In the end, the gig played out pretty much as the Stasi had anticipated. By most accounts, Dylan—whose lyrical work just earned him the 2016 Nobel Prize for literature—gave a rather lackluster performance (his norm for the time), consisting of a couple of Christian tunes mixed in with hits like “Blowin’ in the Wind,” “Rainy Day Women” and “Like a Rolling Stone.” He reportedly did not speak a single word from the stage.

This was not the case with Springsteen, who arrived in East Berlin 10 months later to play his biggest concert ever. More than 200,000 showed up, twice what Dylan had attracted. Springsteen opened, pointedly, with “Badlands,” but the indisputable highlight was his cover of “Chimes of Freedom,” a Dylan tune that Dylan himself had overlooked. The show, which in typical Springsteen style lasted nearly four hours, was beamed to millions of East Germans via state television. Many middle-aged Germans I interviewed for my book fondly recalled attending the performance or watching it on TV. “It was a nail in the coffin for East Germany,” one fan told the Guardian years later.

In Born to Run, Springsteen recounts a previous visit to East Berlin with bandmate Steve Van Zandt. “You could feel the boot,” he recalls. The wall, in Springsteen’s view, seemed almost “pornographic.” The experience helped shock the then-apolitical Van Zandt into decades of activism. “The power of the wall that split the world in two, its blunt, ugly, mesmerizing realness, couldn’t be underestimated,” Springsteen writes. “It was an offense to humanity.”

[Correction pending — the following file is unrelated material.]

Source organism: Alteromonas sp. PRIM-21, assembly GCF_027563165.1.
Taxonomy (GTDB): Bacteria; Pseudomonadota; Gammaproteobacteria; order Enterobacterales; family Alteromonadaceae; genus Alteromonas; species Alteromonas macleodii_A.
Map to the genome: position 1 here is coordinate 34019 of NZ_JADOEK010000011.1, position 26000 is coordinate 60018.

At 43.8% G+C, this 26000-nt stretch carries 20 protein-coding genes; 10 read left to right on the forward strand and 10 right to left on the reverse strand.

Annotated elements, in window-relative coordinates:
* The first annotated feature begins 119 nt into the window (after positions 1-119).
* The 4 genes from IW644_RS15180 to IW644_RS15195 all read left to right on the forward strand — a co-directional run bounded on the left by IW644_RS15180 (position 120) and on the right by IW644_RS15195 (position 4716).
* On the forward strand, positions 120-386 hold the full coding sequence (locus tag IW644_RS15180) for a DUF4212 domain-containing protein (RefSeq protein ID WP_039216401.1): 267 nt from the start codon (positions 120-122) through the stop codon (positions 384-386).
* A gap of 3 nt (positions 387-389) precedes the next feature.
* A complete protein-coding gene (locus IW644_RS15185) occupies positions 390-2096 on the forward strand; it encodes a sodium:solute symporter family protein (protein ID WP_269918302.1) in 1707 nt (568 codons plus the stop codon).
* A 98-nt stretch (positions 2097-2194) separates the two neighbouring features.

“I’m not here for any government. I’ve come to play rock and roll for you in the hope that one day all the barriers will be torn down.”

When Springsteen returned to East Berlin for his epic 1988 show, as I note in my own book, he unhappily discovered that the state was billing it as a “concert for the Sandinistas,” the pro-Communist Nicaraguans. So he delivered an impassioned speech. His German was grade-school level, but he got the point across: “I’m not here for any government. I’ve come to play rock and roll for you in the hope that one day all the barriers will be torn down.” East German officials backstage had somehow learned about Bruce’s original statement, which included the explosive word “walls,” and Springsteen’s manager, Jon Landau, had convinced him at the last minute to change it to “barriers.” But after finishing his statement, Springsteen quickly launched into “Chimes of Freedom,” which includes the key reference: “while the walls were tightening.”

The next day, he and the band “partied” at the East Berlin consulate, Springsteen writes, before heading back to the West to play a show for a mere 17,000 people—which “felt a lot less dramatic than what we’d just experienced.” Referring to the “stakes” of rock and roll, he writes, “The higher they’re pushed, the deeper and more thrilling the moment becomes. In East Germany in 1988, the center of the table was loaded down with a winner-take-all bounty that would explode into the liberating destruction of the Berlin Wall by the people.”

German historian Gerd Dietrich would later tell Rocking the Wall author Erik Kirschbaum, “Springsteen’s concert and speech certainly contributed in a large sense to the events leading up to the fall of the wall. It made people more eager for more and more change,” he said. “Springsteen aroused a greater interest in the West. It showed people how locked up they really were.”

As Springsteen himself would later put it, “Once in a while you play a place, you play a show that ends up staying inside of you, living with you for the rest of your life. East Berlin in 1988 was certainly one of them.”

Greg Mitchell is the author of The Tunnels: Escapes Under the Berlin Wall and the Historic Films the JFK White House Tried to Kill.